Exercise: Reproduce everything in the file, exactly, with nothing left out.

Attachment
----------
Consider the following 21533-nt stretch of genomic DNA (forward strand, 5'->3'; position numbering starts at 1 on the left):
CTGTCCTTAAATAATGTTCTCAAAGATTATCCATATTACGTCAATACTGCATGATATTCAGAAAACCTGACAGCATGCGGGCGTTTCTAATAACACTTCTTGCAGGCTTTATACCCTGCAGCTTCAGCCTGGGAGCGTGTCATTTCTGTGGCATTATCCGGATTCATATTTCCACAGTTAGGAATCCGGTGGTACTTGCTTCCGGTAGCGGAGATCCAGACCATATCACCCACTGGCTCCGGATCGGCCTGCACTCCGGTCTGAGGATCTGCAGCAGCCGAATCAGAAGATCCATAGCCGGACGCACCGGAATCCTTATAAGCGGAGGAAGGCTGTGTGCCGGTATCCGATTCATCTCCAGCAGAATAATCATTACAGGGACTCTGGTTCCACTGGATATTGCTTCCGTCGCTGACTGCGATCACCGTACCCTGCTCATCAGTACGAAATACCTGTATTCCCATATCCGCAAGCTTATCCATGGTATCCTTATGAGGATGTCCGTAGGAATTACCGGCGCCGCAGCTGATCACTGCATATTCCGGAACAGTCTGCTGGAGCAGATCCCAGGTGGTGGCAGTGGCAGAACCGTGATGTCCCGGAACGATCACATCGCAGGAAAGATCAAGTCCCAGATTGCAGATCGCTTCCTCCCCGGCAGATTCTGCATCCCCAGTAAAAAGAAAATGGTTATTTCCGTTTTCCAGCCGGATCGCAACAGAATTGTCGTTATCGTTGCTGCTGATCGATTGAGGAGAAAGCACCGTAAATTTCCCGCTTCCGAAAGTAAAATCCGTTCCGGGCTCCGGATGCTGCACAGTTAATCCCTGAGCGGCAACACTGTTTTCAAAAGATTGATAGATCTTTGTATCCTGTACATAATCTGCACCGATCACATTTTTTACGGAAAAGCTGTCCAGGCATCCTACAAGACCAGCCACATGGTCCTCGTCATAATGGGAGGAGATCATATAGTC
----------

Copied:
Consider the following 21533-nt stretch of genomic DNA (forward strand, 5'->3'; position numbering starts at 1 on the left):
CTGTCCTTAAATAATGTTCTCAAAGATTATCCATATTACGTCAATACTGCATGATATTCAGAAAACCTGACAGCATGCGGGCGTTTCTAATAACACTTCTTGCAGGCTTTATACCCTGCAGCTTCAGCCTGGGAGCGTGTCATTTCTGTGGCATTATCCGGATTCATATTTCCACAGTTAGGAATCCGGTGGTACTTGCTTCCGGTAGCGGAGATCCAGACCATATCACCCACTGGCTCCGGATCGGCCTGCACTCCGGTCTGAGGATCTGCAGCAGCCGAATCAGAAGATCCATAGCCGGACGCACCGGAATCCTTATAAGCGGAGGAAGGCTGTGTGCCGGTATCCGATTCATCTCCAGCAGAATAATCATTACAGGGACTCTGGTTCCACTGGATATTGCTTCCGTCGCTGACTGCGATCACCGTACCCTGCTCATCAGTACGAAATACCTGTATTCCCATATCCGCAAGCTTATCCATGGTATCCTTATGAGGATGTCCGTAGGAATTACCGGCGCCGCAGCTGATCACTGCATATTCCGGAACAGTCTGCTGGAGCAGATCCCAGGTGGTGGCAGTGGCAGAACCGTGATGTCCCGGAACGATCACATCGCAGGAAAGATCAAGTCCCAGATTGCAGATCGCTTCCTCCCCGGCAGATTCTGCATCCCCAGTAAAAAGAAAATGGTTATTTCCGTTTTCCAGCCGGATCGCAACAGAATTGTCGTTATCGTTGCTGCTGATCGATTGAGGAGAAAGCACCGTAAATTTCCCGCTTCCGAAAGTAAAATCCGTTCCGGGCTCCGGATGCTGCACAGTTAATCCCTGAGCGGCAACACTGTTTTCAAAAGATTGATAGATCTTTGTATCCTGTACATAATCTGCACCGATCACATTTTTTACGGAAAAGCTGTCCAGGCATCCTACAAGACCAGCCACATGGTCCTCGTCATAATGGGAGGAGATCATATAGTC